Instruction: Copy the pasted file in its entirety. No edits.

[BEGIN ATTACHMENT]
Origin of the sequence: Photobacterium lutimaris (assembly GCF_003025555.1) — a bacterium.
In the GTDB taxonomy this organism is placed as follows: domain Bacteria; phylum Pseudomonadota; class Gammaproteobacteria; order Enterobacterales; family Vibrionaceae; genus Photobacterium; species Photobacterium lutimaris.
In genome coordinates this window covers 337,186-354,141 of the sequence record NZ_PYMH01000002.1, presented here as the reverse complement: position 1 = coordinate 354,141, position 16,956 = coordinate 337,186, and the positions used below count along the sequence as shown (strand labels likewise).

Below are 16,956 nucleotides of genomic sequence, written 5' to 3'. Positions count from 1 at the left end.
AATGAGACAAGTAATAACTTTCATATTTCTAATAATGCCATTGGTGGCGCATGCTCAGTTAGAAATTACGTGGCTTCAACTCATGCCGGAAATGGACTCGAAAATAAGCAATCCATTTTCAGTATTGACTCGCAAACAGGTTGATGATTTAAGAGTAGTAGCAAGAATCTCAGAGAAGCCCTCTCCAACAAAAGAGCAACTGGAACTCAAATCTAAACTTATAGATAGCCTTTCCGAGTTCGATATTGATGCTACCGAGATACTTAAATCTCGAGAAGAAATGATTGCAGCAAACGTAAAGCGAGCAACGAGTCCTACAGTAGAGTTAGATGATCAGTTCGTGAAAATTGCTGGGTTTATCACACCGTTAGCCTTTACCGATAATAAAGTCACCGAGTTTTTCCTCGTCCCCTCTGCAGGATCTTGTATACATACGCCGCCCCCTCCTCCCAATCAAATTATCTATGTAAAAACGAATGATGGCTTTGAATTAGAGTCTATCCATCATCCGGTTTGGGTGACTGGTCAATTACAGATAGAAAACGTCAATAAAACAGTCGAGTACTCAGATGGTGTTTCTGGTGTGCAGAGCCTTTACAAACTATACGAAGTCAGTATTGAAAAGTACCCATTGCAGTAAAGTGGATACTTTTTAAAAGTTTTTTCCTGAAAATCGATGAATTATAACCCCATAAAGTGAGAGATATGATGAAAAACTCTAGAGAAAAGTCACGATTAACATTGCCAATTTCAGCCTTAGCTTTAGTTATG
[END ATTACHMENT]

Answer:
Origin of the sequence: Photobacterium lutimaris (assembly GCF_003025555.1) — a bacterium.
In the GTDB taxonomy this organism is placed as follows: domain Bacteria; phylum Pseudomonadota; class Gammaproteobacteria; order Enterobacterales; family Vibrionaceae; genus Photobacterium; species Photobacterium lutimaris.
In genome coordinates this window covers 337,186-354,141 of the sequence record NZ_PYMH01000002.1, presented here as the reverse complement: position 1 = coordinate 354,141, position 16,956 = coordinate 337,186, and the positions used below count along the sequence as shown (strand labels likewise).

Below are 16,956 nucleotides of genomic sequence, written 5' to 3'. Positions count from 1 at the left end.
AATGAGACAAGTAATAACTTTCATATTTCTAATAATGCCATTGGTGGCGCATGCTCAGTTAGAAATTACGTGGCTTCAACTCATGCCGGAAATGGACTCGAAAATAAGCAATCCATTTTCAGTATTGACTCGCAAACAGGTTGATGATTTAAGAGTAGTAGCAAGAATCTCAGAGAAGCCCTCTCCAACAAAAGAGCAACTGGAACTCAAATCTAAACTTATAGATAGCCTTTCCGAGTTCGATATTGATGCTACCGAGATACTTAAATCTCGAGAAGAAATGATTGCAGCAAACGTAAAGCGAGCAACGAGTCCTACAGTAGAGTTAGATGATCAGTTCGTGAAAATTGCTGGGTTTATCACACCGTTAGCCTTTACCGATAATAAAGTCACCGAGTTTTTCCTCGTCCCCTCTGCAGGATCTTGTATACATACGCCGCCCCCTCCTCCCAATCAAATTATCTATGTAAAAACGAATGATGGCTTTGAATTAGAGTCTATCCATCATCCGGTTTGGGTGACTGGTCAATTACAGATAGAAAACGTCAATAAAACAGTCGAGTACTCAGATGGTGTTTCTGGTGTGCAGAGCCTTTACAAACTATACGAAGTCAGTATTGAAAAGTACCCATTGCAGTAAAGTGGATACTTTTTAAAAGTTTTTTCCTGAAAATCGATGAATTATAACCCCATAAAGTGAGAGATATGATGAAAAACTCTAGAGAAAAGTCACGATTAACATTGCCAATTTCAGCCTTAGCTTTAGTTATG